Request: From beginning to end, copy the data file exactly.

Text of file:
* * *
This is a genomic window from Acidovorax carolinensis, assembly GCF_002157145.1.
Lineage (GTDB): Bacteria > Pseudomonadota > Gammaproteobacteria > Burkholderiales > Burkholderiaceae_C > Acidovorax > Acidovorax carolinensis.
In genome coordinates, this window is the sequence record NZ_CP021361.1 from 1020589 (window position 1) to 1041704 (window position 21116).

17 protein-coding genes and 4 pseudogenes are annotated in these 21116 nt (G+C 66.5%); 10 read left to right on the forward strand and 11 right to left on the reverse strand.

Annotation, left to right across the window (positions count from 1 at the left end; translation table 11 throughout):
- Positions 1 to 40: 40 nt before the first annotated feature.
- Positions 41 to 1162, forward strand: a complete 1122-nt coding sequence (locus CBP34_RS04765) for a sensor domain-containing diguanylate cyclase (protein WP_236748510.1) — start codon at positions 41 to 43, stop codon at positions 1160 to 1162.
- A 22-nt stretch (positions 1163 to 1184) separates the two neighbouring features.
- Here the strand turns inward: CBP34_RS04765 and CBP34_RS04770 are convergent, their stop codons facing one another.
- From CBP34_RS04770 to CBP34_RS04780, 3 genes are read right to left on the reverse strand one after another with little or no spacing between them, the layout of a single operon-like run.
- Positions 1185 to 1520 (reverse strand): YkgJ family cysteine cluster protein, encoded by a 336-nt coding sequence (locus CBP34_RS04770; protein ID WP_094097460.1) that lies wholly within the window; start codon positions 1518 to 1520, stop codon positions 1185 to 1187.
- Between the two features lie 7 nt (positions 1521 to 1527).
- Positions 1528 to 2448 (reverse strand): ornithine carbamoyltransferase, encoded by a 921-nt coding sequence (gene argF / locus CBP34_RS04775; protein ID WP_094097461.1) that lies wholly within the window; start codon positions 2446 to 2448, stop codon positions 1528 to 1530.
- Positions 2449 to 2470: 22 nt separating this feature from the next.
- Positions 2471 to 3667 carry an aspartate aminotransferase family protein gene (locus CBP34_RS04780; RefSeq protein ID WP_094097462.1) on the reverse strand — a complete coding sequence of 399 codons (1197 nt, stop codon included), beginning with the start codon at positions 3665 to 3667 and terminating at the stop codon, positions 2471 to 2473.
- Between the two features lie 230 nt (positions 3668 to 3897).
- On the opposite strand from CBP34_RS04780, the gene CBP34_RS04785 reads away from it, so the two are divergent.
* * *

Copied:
This is a genomic window from Acidovorax carolinensis, assembly GCF_002157145.1.
Lineage (GTDB): Bacteria > Pseudomonadota > Gammaproteobacteria > Burkholderiales > Burkholderiaceae_C > Acidovorax > Acidovorax carolinensis.
In genome coordinates, this window is the sequence record NZ_CP021361.1 from 1020589 (window position 1) to 1041704 (window position 21116).

17 protein-coding genes and 4 pseudogenes are annotated in these 21116 nt (G+C 66.5%); 10 read left to right on the forward strand and 11 right to left on the reverse strand.

Annotation, left to right across the window (positions count from 1 at the left end; translation table 11 throughout):
- Positions 1 to 40: 40 nt before the first annotated feature.
- Positions 41 to 1162, forward strand: a complete 1122-nt coding sequence (locus CBP34_RS04765) for a sensor domain-containing diguanylate cyclase (protein WP_236748510.1) — start codon at positions 41 to 43, stop codon at positions 1160 to 1162.
- A 22-nt stretch (positions 1163 to 1184) separates the two neighbouring features.
- Here the strand turns inward: CBP34_RS04765 and CBP34_RS04770 are convergent, their stop codons facing one another.
- From CBP34_RS04770 to CBP34_RS04780, 3 genes are read right to left on the reverse strand one after another with little or no spacing between them, the layout of a single operon-like run.
- Positions 1185 to 1520 (reverse strand): YkgJ family cysteine cluster protein, encoded by a 336-nt coding sequence (locus CBP34_RS04770; protein ID WP_094097460.1) that lies wholly within the window; start codon positions 1518 to 1520, stop codon positions 1185 to 1187.
- Between the two features lie 7 nt (positions 1521 to 1527).
- Positions 1528 to 2448 (reverse strand): ornithine carbamoyltransferase, encoded by a 921-nt coding sequence (gene argF / locus CBP34_RS04775; protein ID WP_094097461.1) that lies wholly within the window; start codon positions 2446 to 2448, stop codon positions 1528 to 1530.
- Positions 2449 to 2470: 22 nt separating this feature from the next.
- Positions 2471 to 3667 carry an aspartate aminotransferase family protein gene (locus CBP34_RS04780; RefSeq protein ID WP_094097462.1) on the reverse strand — a complete coding sequence of 399 codons (1197 nt, stop codon included), beginning with the start codon at positions 3665 to 3667 and terminating at the stop codon, positions 2471 to 2473.
- Between the two features lie 230 nt (positions 3668 to 3897).
- On the opposite strand from CBP34_RS04780, the gene CBP34_RS04785 reads away from it, so the two are divergent.